On paper, HB 2130 deals “merely” with membership and appointments to the Health Care for the Uninsured Board (HUB) to oversee implementation of a health care exchange, a crucial mechanism needed if the 2010 federal health care law stays in force.

Passage of the bill would allow state officials to use a federal grant of $54,582,269, awarded in February, to design Oklahoma’s exchange.

When HB 2130 came to the House floor, supporters asserted you didn’t have to like the federal law to agree on the need for the exchange. They said, sensibly, the state should take practical steps to be ready in case the federal health care law passes constitutional muster and is not repealed.

Opponents said many things, including that it is hypocritical to try to kill Obamacare in a federal lawsuit while taking Uncle Sam’s money to implement one of its provisions.

Many knowledgeable analysts have in the past made the case for health care exchanges, and the idea of exchanges predates the federal law. But the federal law is so weighed down with mandates that the original market orientation of health care exchanges seems lost in the shuffle.

Five roll call votes, and debate that ran for more than an hour, were required to keep HB 2130 alive and move it to the Senate.

It turned out that the concept of private health care exchanges has some support, but establishment of this particular mechanism—with its ties to the new federal policy regime—barely mustered a majority in the Oklahoma House.

In that round, the measure prevailed with four Democrats joining about 65 percent of the Republican caucus in support. Those 34 “no” votes came from a mix of Republicans and Democrats, while 16 members avoided the final roll call.

Governor Mary Fallin has supported the exchange idea for months, and a few days after HB 2130 cleared the House she upped the ante a bit. In a letter to every member of the Legislature on March 22, she issued a pragmatic argument for accommodation of federal regulation even while restating her disdain for Obamacare.

A week later, HB 2130’s prospects took a turn for the worse when Senate President Pro Tem Brian Bingman of Sapulpa said the upper chamber would not hear the bill. This was not entirely unexpected; rarely have I seen as much passion from grassroots conservatives in opposition to a measure that had such strong leadership support.

Pulling away from the particulars of HB 2130 to focus on the realities of markets, including health insurance markets, consider the insights of Professor Richard A. Epstein, conclusions he reached after actually studying the federal law.
Writing in the Texas Review of Law & Politics (Fall 2010), Epstein calls the insurance exchanges the “first major challenge for Obamacare.” He asserts the “exchange is not an open access regime. The only insurers entitled to join … have to meet certain key requirements: for example, the kinds of coverage they have to supply, the persons to whom they must supply it, and the number and types of individuals they have to enroll.” Standardization will “undermine the ability of innovative firms to gain greater market share by altering the type of coverage that they choose to supply.”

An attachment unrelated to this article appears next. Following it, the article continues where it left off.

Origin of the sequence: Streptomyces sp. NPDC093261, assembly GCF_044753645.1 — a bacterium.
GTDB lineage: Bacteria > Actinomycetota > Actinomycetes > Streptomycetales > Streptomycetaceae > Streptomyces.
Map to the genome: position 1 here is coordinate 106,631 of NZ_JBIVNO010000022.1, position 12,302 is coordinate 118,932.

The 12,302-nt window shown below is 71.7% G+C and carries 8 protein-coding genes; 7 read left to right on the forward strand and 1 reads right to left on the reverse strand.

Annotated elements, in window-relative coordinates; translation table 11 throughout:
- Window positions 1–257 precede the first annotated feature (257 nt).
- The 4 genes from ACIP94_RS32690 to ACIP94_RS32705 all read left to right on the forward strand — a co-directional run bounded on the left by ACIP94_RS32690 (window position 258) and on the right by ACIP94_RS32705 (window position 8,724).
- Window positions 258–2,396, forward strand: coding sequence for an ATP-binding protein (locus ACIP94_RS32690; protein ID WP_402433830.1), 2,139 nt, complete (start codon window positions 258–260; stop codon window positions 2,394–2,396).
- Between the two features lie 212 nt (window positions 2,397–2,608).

Epstein believes “nothing concentrates the mind so well” as the real world. He characterizes as a stop on “the road to perdition” the federal law’s efforts to require health care providers to honor and finance all requests for health care. The “implicit subsidies” laced throughout Obamacare, he says, could cause exchanges to “easily break down.”

The second smartest man in the world when it comes to understanding the intersection of law and economics (Robert Bork being the smartest), Dr. Epstein writes, “Just because an exchange is open for business does not mean that somebody will decide to participate in it. … It will not be easy to push employers or insurers much harder. Nor can one push harder on health care providers. So it is back to the usual outcome under price controls. It is necessary to constrain prices by letting people form queues, which dissipate some of the demand. That will happen in the United States, as it has long occurred in Canada.”


Just as a conversation starter, some wonder if Oklahoma should exchange the exchange—or at least exchange Mr. Obama’s federal grant—for a compact.

The state can keep Insure Oklahoma, strengthen it with more realistic co-pays for the working poor, and keep the policy focus on an Oklahoma version of pragmatic compassion that doesn’t bankrupt this and future generations.

Oklahoma could look at other models and spend a few million dollars of its own money, instead of a dime of the king’s pence—when that pence comes with language like implementing the provisions of the “affordable” health care act.

In other words, policymakers might come to the conclusion that, “Upon further reflection …”

After all, the people are the boss.

Patrick McGuigan (M.A. in history, Oklahoma State University) is editor of CapitolBeatOK.com.